Ellen DeGeneres among recent Presidential Medal of Freedom honorees

15123032_10154778555078281_3903710774946231520_oEllen DeGeneres, the greater New Orleans native who evolved from a stand-up comic to TV sitcom star but also a pioneer for LGBTQ rights, was among the many honorees for the Presidential Medal of Freedom, it was announced Wednesday (Nov. 16).

“In her work and in her life, she has been a passionate advocate for equality and fairness,”  the White House said.

Other honorees include Academy Award winners Tom Hanks, Robert Redford and Robert De Niro, musician Bruce Springsteen, NBA Hall of Famers Michael Jordan and Kareem Abdul-Jabbar, and “Saturday Night Life” creator Lorne Michaels.

DeGeneres was one of the most popular stand-up comics of the 1990s when she landed her own sitcom, “Ellen,” in 1994. She caused a major stir when in 1997 she came out as a lesbian, and as she incorporated this into her storyline, ratings for the show dwindled and “Ellen” was canceled in 1998. A subsequent sitcom also failed, but DeGeneres regained her footing with her wildly popular daytime talk show, “The Ellen DeGeneres Show,” which has been on air since 2003. She has been a vocal supporter of LGBTQ rights throughout the course of her career, and in 2008 married her partner, actress Portia de Rossi, in 2008. DeGeneres also has hosted the Emmy and Academy Awards ceremonies. Her brother, Vance, also is active in the entertainment business.

DeGeneres also offered words of support for the nation in the aftermath of the recent presidential election.

People have been very passionate about this race. And I think it’s because we all love our country, we just have different ideas about what’s best for it, which is part of what makes America great. And I believe we can all come together because if you take away the labels, you realize we’re far more alike than we are different.”

Though she is often referred to a New Orleans native, she technically was born in Metairie. She initially attended Grace King High School before moving away to Texas, where she graduated from high school, and returned to New Orleans and spent a semester at the University of New Orleans before working a range of jobs in the area and getting into the local comedy club scene in the early 1980s. While her show has limited her film work, she is perhaps best known for her voice work in “Finding Nemo” and “Finding Dory.”

The rest of the Presidential Medal of Freedom honorees: actresses Cicely Tyson and Diana Ross, retired Los Angeles Dodgers announcer Vin Scully, polymath physicist Richard Garwin, Bill Gates and wife Melinda Gates, architect Frank Gehry, mathematician and computer scientist Margaret H. Hamilton, artist Maya Lin, attorney Newt Minow and President of Miami Dade College Eduardo Padrón. There will be two posthumous honorees: Rear Admiral Grace Hopper, known as “Amazing Grace” and “the first lady of software,” and Blackfeet Tribal community leader Elouise Cobell.

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Neil deGrasse Tyson: Interviewing the science guy, with a little help from my friends

Neil deGrasse Tyson

Neil deGrasse Tyson

Thanks to all those who answered my query on Facebook to supply questions for Dr. Neil deGrasse Tyson in advance of his two-night stand at the Saenger Theatre (Nov. 10-11). As you can tell from my feature in the New Orleans Advocate, as well as the “bonus content” of excerpts from the interview I posted earlier, he’s not a dull guy to interview.

So I thought it would also be fun to slap some of the “crowd-sourced” questions up as a podcast interview. As much as the more formal questions, these give the listener a window into the way he thinks — specifically, respectively, on ideas such as mentorship, the concept of time, and being one of the more popular subjects of memes on the Internet today.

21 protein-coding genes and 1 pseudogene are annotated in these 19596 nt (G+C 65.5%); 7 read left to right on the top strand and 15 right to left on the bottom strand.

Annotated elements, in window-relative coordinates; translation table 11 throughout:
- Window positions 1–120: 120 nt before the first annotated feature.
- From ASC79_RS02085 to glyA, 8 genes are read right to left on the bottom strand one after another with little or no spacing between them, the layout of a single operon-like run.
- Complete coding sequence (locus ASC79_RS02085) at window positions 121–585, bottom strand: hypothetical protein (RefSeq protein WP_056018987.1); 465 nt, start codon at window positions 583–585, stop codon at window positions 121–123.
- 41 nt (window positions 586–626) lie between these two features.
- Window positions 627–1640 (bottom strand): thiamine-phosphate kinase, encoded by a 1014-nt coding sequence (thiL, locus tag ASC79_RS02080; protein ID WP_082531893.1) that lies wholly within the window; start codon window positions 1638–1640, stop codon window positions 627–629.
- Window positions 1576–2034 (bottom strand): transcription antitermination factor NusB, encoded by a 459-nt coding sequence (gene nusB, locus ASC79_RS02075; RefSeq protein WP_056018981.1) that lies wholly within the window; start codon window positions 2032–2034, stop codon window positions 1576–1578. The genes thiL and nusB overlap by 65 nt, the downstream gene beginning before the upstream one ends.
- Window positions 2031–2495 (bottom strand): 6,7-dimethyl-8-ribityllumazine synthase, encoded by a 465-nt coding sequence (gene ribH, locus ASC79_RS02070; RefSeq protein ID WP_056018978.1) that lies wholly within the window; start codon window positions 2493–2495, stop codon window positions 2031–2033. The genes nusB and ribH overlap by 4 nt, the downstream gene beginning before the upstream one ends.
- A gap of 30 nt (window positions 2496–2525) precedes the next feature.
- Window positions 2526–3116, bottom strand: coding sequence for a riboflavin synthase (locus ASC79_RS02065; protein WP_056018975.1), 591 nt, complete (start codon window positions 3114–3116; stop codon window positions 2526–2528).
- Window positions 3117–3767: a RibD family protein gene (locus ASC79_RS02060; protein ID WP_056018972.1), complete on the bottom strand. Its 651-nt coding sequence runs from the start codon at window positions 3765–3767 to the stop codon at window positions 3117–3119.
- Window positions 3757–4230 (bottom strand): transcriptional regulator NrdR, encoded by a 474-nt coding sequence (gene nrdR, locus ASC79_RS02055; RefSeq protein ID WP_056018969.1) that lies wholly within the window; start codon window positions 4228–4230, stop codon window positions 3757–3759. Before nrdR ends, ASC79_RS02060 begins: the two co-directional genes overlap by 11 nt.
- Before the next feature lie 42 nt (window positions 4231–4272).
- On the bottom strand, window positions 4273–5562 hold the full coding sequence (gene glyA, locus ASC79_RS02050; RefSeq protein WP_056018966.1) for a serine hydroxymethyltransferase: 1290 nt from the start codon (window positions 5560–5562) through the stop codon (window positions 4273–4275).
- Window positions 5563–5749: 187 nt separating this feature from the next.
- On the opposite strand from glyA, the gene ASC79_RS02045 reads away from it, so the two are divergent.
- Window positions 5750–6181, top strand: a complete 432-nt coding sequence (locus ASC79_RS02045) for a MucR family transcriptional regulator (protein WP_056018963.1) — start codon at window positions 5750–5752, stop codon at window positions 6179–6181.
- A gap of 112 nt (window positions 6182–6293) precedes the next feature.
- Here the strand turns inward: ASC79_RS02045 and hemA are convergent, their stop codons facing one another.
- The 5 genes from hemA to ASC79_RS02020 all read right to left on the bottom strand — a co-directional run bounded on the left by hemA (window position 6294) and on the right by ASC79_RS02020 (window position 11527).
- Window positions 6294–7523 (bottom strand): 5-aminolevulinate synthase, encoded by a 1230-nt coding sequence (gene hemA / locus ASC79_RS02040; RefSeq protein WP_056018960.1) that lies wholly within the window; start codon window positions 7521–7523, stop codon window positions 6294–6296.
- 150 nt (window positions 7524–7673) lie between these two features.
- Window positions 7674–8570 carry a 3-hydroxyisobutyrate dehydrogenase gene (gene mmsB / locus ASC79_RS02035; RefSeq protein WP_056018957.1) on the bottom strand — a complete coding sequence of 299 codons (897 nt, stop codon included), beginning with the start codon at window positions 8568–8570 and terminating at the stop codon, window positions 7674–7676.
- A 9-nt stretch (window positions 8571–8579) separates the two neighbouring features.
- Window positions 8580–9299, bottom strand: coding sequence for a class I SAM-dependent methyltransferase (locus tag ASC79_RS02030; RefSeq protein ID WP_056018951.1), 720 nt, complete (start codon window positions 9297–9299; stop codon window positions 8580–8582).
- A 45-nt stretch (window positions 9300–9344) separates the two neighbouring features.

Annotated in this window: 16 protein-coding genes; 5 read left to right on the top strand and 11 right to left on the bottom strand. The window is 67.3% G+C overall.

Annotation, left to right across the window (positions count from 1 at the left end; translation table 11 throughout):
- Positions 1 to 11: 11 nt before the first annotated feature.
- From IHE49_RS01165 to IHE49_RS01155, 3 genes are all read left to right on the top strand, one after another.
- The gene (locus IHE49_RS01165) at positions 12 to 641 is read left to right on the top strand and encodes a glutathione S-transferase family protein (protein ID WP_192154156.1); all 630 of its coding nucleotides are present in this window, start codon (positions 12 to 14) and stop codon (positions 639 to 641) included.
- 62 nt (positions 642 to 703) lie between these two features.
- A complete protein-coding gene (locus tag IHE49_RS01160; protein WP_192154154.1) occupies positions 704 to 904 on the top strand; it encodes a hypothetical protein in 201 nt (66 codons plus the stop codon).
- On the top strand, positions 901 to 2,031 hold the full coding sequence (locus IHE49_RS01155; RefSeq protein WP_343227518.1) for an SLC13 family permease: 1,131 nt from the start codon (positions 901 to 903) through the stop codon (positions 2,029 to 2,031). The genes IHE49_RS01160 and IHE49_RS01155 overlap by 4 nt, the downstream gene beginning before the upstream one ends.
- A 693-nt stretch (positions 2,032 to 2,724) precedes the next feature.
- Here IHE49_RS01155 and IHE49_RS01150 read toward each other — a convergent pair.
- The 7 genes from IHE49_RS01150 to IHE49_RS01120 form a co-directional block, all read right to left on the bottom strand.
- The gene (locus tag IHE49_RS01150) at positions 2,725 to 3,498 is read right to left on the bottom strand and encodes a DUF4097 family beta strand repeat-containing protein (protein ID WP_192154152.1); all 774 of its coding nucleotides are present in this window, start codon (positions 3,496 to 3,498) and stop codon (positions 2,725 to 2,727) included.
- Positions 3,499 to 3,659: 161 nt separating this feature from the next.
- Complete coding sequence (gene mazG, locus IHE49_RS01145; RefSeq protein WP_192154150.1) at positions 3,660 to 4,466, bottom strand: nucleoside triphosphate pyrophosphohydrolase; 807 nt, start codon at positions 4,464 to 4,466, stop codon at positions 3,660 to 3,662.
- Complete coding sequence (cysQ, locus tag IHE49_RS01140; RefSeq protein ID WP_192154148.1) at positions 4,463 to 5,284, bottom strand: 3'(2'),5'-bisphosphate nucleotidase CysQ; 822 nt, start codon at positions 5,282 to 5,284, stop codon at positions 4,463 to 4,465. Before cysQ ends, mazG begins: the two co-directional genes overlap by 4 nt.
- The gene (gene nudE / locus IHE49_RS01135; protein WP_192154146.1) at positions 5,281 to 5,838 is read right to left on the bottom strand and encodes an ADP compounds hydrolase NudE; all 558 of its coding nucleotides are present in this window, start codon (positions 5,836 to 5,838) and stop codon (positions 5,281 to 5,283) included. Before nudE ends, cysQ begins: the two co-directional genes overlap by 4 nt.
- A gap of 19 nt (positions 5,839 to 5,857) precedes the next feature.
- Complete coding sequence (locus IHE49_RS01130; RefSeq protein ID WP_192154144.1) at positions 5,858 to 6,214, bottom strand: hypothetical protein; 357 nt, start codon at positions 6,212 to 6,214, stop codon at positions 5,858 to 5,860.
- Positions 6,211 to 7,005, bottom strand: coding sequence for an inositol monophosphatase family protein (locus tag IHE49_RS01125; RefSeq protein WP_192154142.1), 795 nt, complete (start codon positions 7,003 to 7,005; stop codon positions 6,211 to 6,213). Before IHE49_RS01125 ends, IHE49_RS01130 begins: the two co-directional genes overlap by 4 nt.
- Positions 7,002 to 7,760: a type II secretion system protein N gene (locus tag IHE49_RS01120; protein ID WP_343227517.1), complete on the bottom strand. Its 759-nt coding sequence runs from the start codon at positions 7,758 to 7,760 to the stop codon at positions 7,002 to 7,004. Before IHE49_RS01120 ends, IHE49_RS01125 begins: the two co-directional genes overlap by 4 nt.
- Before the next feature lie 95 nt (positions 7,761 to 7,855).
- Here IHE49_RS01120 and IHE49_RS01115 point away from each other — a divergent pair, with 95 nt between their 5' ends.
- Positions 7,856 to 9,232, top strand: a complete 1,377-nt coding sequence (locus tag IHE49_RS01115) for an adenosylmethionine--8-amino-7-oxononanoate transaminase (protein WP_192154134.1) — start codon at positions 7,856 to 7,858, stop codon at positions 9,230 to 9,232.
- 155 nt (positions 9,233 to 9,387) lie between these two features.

Neil deGrasse Tyson interview: Bonus content edition

As I noted from the outset in my piece in Tuesday’s (Nov. 10) New Orleans Advocate feature, Neil deGrasse Tyson basically speaks (and thinks) at warp speed. In an interview that went double over our allotted time of 15 minutes, Tyson touched on a number of topics, and even fielded some crowd-sourced questions I’d solicited on Facebook. (More on that later.) But when not typing furiously (yes, this one needed to be recorded), it was fun to mentally to just sit back and listen to Tyson go.

We discussed his seamless blending of science and popular culture, in particular how it’s applied on his National Geographic show, StarTalk,” which recently kicked off its second season:

“This is a way science reaches people that would not otherwise have come near it in the course of a day,” Tyson said. “We use the celebrity as an excuse to talk about the science that had mattered in their life,” he continued. “We use the celebrity as a pivot point on all the science that came up in the conversation.”

We also discussed his views on the way science is being taught in the classroom and how that might play out in the political arena (something he’s never shied away from discussing. But we also covered so much more. Here are some block comments that didn’t make the Advocate piece:

On the importance of liquid water as such a key piece to the puzzle of life on Mars: “There are two reasons. One is all life that we know on Earth requires liquid water for its survival. If we search the universe with that understandable bias, then we would be looking for liquid water as a key ingredient in life as we know it. L-A-W-K- … “LAWKI” it’s sometimes called. LAWKI, life as we know it. That’s one. Two, it may be required because for your body, for a vessel such as your body to communicate information from one place to another, nutrients, nourishments, energy, it needs some kind of fluid in order to do that, to accomplish it, and water is a very common fluid in the universe and it has interesting properties that enable it to do what it does very well. First it’s a bias, but second there are two other reasons that we think are cogent for why we might expect life elsewhere to have liquid water as one of its most important ingredients.”